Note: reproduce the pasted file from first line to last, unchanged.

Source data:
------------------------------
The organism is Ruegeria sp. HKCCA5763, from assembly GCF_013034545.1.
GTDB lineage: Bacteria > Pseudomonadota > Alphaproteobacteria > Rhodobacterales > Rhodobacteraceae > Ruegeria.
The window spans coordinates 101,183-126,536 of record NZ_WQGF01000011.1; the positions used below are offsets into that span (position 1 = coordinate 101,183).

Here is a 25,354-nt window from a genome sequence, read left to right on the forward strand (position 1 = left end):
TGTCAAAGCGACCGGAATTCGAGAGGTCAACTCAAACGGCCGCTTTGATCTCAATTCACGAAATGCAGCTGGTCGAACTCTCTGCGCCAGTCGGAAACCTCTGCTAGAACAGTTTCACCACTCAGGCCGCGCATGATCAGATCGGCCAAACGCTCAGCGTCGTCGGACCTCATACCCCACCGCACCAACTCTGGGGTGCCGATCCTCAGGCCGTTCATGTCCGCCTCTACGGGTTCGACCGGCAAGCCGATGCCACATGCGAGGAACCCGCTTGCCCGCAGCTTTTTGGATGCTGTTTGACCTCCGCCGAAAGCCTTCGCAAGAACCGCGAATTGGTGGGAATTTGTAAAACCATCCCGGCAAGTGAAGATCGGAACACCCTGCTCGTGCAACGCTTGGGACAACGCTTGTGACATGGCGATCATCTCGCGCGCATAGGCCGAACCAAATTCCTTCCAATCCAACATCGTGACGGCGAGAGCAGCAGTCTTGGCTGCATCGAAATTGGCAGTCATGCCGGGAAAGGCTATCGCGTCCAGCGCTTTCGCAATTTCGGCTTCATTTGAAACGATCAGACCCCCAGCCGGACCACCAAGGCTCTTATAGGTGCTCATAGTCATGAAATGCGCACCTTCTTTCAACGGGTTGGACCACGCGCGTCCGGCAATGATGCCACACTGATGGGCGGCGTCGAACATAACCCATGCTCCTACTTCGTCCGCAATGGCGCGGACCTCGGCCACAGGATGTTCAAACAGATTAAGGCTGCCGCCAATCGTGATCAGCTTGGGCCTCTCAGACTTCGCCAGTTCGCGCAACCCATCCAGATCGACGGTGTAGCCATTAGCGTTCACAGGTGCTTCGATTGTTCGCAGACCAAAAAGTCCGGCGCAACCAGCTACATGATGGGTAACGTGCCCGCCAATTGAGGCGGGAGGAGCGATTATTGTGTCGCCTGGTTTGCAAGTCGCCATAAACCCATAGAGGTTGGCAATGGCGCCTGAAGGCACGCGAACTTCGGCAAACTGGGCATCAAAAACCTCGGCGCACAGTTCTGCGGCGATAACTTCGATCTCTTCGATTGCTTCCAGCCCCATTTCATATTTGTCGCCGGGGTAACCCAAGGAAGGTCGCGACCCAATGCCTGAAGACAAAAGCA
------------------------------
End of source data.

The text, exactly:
The organism is Ruegeria sp. HKCCA5763, from assembly GCF_013034545.1.
GTDB lineage: Bacteria > Pseudomonadota > Alphaproteobacteria > Rhodobacterales > Rhodobacteraceae > Ruegeria.
The window spans coordinates 101,183-126,536 of record NZ_WQGF01000011.1; the positions used below are offsets into that span (position 1 = coordinate 101,183).

Here is a 25,354-nt window from a genome sequence, read left to right on the forward strand (position 1 = left end):
TGTCAAAGCGACCGGAATTCGAGAGGTCAACTCAAACGGCCGCTTTGATCTCAATTCACGAAATGCAGCTGGTCGAACTCTCTGCGCCAGTCGGAAACCTCTGCTAGAACAGTTTCACCACTCAGGCCGCGCATGATCAGATCGGCCAAACGCTCAGCGTCGTCGGACCTCATACCCCACCGCACCAACTCTGGGGTGCCGATCCTCAGGCCGTTCATGTCCGCCTCTACGGGTTCGACCGGCAAGCCGATGCCACATGCGAGGAACCCGCTTGCCCGCAGCTTTTTGGATGCTGTTTGACCTCCGCCGAAAGCCTTCGCAAGAACCGCGAATTGGTGGGAATTTGTAAAACCATCCCGGCAAGTGAAGATCGGAACACCCTGCTCGTGCAACGCTTGGGACAACGCTTGTGACATGGCGATCATCTCGCGCGCATAGGCCGAACCAAATTCCTTCCAATCCAACATCGTGACGGCGAGAGCAGCAGTCTTGGCTGCATCGAAATTGGCAGTCATGCCGGGAAAGGCTATCGCGTCCAGCGCTTTCGCAATTTCGGCTTCATTTGAAACGATCAGACCCCCAGCCGGACCACCAAGGCTCTTATAGGTGCTCATAGTCATGAAATGCGCACCTTCTTTCAACGGGTTGGACCACGCGCGTCCGGCAATGATGCCACACTGATGGGCGGCGTCGAACATAACCCATGCTCCTACTTCGTCCGCAATGGCGCGGACCTCGGCCACAGGATGTTCAAACAGATTAAGGCTGCCGCCAATCGTGATCAGCTTGGGCCTCTCAGACTTCGCCAGTTCGCGCAACCCATCCAGATCGACGGTGTAGCCATTAGCGTTCACAGGTGCTTCGATTGTTCGCAGACCAAAAAGTCCGGCGCAACCAGCTACATGATGGGTAACGTGCCCGCCAATTGAGGCGGGAGGAGCGATTATTGTGTCGCCTGGTTTGCAAGTCGCCATAAACCCATAGAGGTTGGCAATGGCGCCTGAAGGCACGCGAACTTCGGCAAACTGGGCATCAAAAACCTCGGCGCACAGTTCTGCGGCGATAACTTCGATCTCTTCGATTGCTTCCAGCCCCATTTCATATTTGTCGCCGGGGTAACCCAAGGAAGGTCGCGACCCAATGCCTGAAGACAAAAGCA